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The Downing Street Memo Story Won't Die

Mehlman referred specifically to the Senate Intelligence Committee's July 2004 report on pre-war assessments of Iraq's weapons of mass destruction which concluded that the Bush administration's findings were "overstated" and "not supported by the underlying intelligence reporting." The report attributed the mistakes to "group think" in the intelligence community, not to pressure from the administration officials.

The Post's Walter Pincus reported on the memo in a May 13 story, noting that Rep. John Conyers (D-Mich.) had written a letter to President Bush, signed by 88 congressional Democrats, demanding an explanation.

A week later, The Times of London reported on the Conyers letter and quoted the Michigan congressman as saying, "I deplore the fact that our media have been so reticent on the question of whether there was a secret planning of a war for which neither the Congress nor the American people had given permission."

"We have The Sunday Times to thank for this very important activity. It reminds me of Watergate, which started off as a tiny little incident reported in The Washington Post. I think that the interest of many citizens is picking up," Conyers said.

So is journalistic interest. Over the weekend, Charles Hanley, a special correspondent for the Associated Press, linked The Times's Downing Street memo to U.N. Ambassador nominee John Bolton's effort to get a U.N. weapons inspector fired.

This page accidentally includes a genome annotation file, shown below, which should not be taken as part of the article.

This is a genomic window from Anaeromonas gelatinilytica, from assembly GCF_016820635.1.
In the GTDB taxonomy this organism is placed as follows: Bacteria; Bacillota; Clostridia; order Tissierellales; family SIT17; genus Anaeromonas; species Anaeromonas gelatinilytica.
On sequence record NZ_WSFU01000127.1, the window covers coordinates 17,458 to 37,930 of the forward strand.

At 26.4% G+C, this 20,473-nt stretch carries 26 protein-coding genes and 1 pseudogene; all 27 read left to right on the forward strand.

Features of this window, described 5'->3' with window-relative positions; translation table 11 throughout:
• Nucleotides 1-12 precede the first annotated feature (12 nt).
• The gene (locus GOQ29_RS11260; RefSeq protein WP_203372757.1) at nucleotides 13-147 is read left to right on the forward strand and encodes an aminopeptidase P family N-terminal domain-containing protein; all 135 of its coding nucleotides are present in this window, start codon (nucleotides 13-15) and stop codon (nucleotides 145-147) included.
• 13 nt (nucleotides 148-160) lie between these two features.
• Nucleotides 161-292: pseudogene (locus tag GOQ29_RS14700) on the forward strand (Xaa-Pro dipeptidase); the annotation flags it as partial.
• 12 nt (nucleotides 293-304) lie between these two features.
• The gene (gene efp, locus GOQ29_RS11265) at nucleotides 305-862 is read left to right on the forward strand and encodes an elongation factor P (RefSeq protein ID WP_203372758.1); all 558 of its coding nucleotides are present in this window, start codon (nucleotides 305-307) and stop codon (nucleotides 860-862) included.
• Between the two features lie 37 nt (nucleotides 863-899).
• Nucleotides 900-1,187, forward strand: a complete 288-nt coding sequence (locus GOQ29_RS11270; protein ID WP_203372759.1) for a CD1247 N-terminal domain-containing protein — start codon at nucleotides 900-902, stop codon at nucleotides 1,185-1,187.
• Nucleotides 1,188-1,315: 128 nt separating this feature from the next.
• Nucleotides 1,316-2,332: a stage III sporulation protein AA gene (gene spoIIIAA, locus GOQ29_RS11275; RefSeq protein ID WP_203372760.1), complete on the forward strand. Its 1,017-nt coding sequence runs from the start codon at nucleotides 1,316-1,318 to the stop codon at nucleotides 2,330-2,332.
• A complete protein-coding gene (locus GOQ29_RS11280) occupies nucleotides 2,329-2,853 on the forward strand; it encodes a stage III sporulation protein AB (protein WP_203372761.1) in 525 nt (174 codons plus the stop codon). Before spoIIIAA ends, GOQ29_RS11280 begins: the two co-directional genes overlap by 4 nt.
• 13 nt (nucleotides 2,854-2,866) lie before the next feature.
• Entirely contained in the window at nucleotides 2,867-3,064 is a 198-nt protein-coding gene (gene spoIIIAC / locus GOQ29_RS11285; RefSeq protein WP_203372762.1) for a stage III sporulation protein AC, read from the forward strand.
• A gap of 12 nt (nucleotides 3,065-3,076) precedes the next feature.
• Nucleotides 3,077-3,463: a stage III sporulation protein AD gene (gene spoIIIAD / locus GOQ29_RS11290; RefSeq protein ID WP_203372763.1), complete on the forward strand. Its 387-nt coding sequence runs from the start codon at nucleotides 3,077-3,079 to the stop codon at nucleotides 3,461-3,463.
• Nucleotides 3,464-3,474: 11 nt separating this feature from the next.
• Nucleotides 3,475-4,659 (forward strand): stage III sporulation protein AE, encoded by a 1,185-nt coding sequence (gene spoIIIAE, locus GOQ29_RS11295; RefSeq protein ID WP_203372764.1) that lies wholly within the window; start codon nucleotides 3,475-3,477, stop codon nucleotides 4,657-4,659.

"Bolton flew to Europe in 2002 to confront the head of a global arms-control agency and demand he resign, then orchestrated the firing of the unwilling diplomat in a move a U.N. tribunal has since judged unlawful, according to officials involved, " Hanley said in a story published this weekend by The Guardian in London and carried by Canadian TV.

The dismissal, Hanley says, was part of the Bush administration effort to control intelligence findings on Iraq.

Jose Bustani, the head of the Organization for the Prohibition of Chemical Weapons (OPCW), "had to go" according to one of Bolton's aides, because he was trying to send chemical weapons inspectors to Baghdad. The course of action favored by Bustani might "have helped defuse the crisis over alleged Iraqi weapons and undermined a U.S. rationale for war," Hanley wrote.

Bustani was relieved of his position in April 2002 at an OPCW meeting attended by only one third of the group's member nations, according to the AP report.

"The Iraq connection to the OPCW affair comes as fresh evidence surfaces that the Bush administration was intent from early on to pursue military and not diplomatic action against Saddam Hussein's regime," Hanley wrote. He cited the Times's original Downing Street memo story, which reported that Blair told Bush that Britain would support a U.S.-led invasion of Iraq at a meeting in Crawford, Tex., in mid-April 2002.

"Two weeks later, Bustani was ousted, with British help," Hanley wrote.

Far from being a dud, the Downing Street Memo may generate more stories to come.

Sehrish Shaban and Mary Specht provided research for this column.

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